How to Pack a Brompton Folding Bicycle for Air Travel Without the Travel Case

You need to pack my Brompton so that it's safe as checked luggage on the airplane because the Brompton is just a little too big to make it as checked luggage.


  1. 1
    Fold the Brompton up completely, as you normally do.
  2. 2
    Let the tyres down. There is a risk of exploding tyres otherwise.
  3. 3
    Remove the C-clamps that hold the top-bar and the handlebar together when the bike is in assembled mode. You just need to keep unscrewing them until they fall out. This is important because the screws that hold the clamps on can be easily bent while the bike is being shipped. If that happens, the clamps won't go on straight or won't go on at all. Keep them somewhere safe in your carry on.
  4. 4
    Cover sharp points with your pipe insulation. I find that the sharp points are (1) the two places where you just took the c-clamps off and (2) the pedals, on either side. You can use the cables or the bike to hold them on briefly. They don't need to be on there super tight, but the tighter the better. I often skip the pedals
  5. 5
    Take the sheet and wrap the whole bike. I tend to put the "front" (where the clamps came off) first so I can use the sheet to hold on the pipe fittings. Wrap the whole bike up so it's completely covered by the sheet. Fold and double-up on the pointy areas.
  6. 6
    Place the whole bike inside the large laundry bag.
  7. 7
    Use your luggage straps to tie around the bag. Tie one horizontally across the bag and tie to tight. Next, time another one at a 90 degree angle. When I put the second strap one, I usually tie knot to the first strap so it won't shift around. The strap will hold the whole package together and will keep the bike from unfolding if it's bumped or dropped. Once the straps are tight, tie the ends of the straps to the part that is taught around the bike to keep them from being caught in a luggage machine.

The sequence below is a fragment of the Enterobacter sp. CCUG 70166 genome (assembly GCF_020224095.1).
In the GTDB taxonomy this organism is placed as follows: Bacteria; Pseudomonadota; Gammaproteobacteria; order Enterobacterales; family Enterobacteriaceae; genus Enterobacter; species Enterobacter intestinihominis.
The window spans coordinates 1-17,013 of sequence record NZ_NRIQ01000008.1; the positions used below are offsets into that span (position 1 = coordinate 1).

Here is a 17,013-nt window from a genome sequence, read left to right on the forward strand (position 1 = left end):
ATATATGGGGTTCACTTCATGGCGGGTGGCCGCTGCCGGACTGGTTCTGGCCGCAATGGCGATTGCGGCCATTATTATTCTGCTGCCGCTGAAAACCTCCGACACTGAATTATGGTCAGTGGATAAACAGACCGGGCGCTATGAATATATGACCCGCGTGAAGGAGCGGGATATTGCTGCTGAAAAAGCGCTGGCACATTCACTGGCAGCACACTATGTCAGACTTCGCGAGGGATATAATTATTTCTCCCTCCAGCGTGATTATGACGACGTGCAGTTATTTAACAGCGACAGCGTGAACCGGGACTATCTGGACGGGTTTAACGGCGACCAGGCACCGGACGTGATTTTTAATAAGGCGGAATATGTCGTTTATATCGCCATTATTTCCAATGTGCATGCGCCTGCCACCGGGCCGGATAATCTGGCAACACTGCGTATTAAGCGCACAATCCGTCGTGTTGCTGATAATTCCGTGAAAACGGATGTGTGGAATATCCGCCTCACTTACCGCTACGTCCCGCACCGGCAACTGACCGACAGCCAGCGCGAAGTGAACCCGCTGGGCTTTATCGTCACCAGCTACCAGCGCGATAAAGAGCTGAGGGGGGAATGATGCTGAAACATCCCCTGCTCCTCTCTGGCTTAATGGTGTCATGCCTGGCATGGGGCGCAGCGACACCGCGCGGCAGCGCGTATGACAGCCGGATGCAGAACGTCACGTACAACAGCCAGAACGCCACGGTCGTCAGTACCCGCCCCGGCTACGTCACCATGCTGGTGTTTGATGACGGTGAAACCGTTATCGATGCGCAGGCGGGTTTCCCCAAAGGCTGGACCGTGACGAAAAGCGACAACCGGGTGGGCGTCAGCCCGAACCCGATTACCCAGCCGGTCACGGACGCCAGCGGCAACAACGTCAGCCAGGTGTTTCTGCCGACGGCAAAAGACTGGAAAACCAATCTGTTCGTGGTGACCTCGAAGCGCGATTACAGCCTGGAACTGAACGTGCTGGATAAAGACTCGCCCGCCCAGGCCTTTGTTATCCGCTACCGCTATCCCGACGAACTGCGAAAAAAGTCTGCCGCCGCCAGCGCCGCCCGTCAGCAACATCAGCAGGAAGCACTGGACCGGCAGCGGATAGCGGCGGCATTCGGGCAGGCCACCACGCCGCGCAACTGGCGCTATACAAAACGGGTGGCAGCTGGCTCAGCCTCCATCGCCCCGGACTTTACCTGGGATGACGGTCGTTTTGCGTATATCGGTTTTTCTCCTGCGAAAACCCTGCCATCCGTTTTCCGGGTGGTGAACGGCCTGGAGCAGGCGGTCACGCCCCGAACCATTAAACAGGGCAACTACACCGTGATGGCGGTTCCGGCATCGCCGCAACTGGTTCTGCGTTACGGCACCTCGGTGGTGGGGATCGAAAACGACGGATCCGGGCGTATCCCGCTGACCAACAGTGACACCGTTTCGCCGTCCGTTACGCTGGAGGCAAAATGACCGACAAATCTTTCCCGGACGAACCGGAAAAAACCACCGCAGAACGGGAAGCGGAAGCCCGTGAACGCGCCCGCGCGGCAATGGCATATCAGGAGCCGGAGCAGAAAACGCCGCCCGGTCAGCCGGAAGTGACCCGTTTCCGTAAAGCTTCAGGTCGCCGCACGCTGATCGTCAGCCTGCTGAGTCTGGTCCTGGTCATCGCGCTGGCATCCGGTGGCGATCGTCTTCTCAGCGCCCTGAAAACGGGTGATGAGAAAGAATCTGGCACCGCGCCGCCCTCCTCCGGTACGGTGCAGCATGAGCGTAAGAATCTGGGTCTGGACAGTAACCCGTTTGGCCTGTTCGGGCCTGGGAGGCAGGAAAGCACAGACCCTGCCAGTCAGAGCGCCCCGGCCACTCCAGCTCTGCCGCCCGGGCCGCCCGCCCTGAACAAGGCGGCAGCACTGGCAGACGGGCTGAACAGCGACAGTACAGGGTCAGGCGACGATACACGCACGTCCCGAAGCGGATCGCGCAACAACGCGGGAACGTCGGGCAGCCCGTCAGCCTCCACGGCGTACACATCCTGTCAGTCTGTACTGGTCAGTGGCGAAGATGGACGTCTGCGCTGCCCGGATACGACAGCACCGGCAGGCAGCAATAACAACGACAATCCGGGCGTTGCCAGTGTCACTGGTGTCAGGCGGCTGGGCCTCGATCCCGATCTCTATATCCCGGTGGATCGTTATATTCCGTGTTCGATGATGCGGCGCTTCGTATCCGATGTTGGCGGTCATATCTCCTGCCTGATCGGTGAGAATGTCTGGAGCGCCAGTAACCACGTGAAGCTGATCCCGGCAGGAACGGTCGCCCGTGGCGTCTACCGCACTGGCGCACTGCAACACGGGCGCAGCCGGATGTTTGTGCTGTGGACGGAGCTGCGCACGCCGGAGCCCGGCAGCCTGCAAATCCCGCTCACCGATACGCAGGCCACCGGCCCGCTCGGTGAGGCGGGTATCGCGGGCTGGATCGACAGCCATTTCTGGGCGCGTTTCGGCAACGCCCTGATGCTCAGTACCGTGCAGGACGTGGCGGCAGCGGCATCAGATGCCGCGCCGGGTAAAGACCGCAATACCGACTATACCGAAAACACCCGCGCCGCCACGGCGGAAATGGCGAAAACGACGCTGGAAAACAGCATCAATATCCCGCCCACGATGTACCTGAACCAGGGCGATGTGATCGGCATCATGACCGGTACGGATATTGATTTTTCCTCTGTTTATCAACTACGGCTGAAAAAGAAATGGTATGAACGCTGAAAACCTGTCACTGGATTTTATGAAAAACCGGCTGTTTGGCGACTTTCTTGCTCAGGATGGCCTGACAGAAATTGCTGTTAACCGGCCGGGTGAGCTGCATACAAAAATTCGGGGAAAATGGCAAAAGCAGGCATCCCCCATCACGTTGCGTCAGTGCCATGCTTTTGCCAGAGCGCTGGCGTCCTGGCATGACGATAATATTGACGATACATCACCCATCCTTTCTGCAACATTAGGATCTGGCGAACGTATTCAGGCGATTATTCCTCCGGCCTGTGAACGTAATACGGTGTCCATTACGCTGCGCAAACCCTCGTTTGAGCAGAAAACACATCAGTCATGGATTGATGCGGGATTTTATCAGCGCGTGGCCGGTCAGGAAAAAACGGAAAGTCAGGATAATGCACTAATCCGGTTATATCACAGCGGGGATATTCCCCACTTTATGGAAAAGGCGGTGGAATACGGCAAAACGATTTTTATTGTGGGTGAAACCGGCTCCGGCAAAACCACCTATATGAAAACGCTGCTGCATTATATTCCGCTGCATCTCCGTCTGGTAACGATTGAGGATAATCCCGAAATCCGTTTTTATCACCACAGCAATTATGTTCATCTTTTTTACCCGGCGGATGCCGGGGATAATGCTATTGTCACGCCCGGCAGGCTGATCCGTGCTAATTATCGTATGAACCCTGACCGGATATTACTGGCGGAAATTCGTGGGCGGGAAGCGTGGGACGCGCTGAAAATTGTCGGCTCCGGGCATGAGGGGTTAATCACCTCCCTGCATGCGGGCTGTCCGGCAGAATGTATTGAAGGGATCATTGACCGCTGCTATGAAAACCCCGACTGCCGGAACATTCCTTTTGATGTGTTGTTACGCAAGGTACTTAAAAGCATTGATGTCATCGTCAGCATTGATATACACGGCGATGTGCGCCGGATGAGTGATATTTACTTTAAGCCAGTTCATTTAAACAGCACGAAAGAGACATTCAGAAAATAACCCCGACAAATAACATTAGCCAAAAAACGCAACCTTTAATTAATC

• You'll note that you bike will not look very much like a bike and that's an advantage as well. Many airlines have a policy of charging some extra fee -- often a large extra fee of well over $100 or even $200 -- for shipping bicycles as checked luggage. On the very rare circumstance that someone asks what's in the bag, I reply "bicycle parts." This is completely true but also means you will not be charged the extra bike fee.


  • Following these instructions is no guarantee that the bike will not be damaged.
  • If you use socks instead of pipe fittings, you'll probably need to buy new socks soon.

Things You'll Need

  • Large woven plastic laundry or storage bag. They've got all kind of names but the one I bought was labeled as a "tartan check bag." These are are very cheap woven plastic bags. You can often find them in most discount stores, "dollar stores" (or your local equivalent). We bought ours in a little Indian corner store in London when we bought our bikes but they are everywhere. Buy the biggest size. The medium tends to a bit of a tight squeeze. They should be cheap. I did not pay more than £1-3.
  • Luggage straps or package twine, or similar. They should be of an appropriate length to wrap around the whole bike when it's folded up.
  • 2-4 15-centimeter (6 inch) pieces of pipe insulation. Socks will work just as well but, upon repeated use, you'll find you have hole in your socks.
  • A large sheet that you can use to wrap up the whole bike. You will ruin the sheet so make it one with holes or that you do not need. You can use a fitted sheet because it allows you to wrap around the pointy bits of the bike to sort of hold itself on.

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Categories: Travel Packing | Travel Tips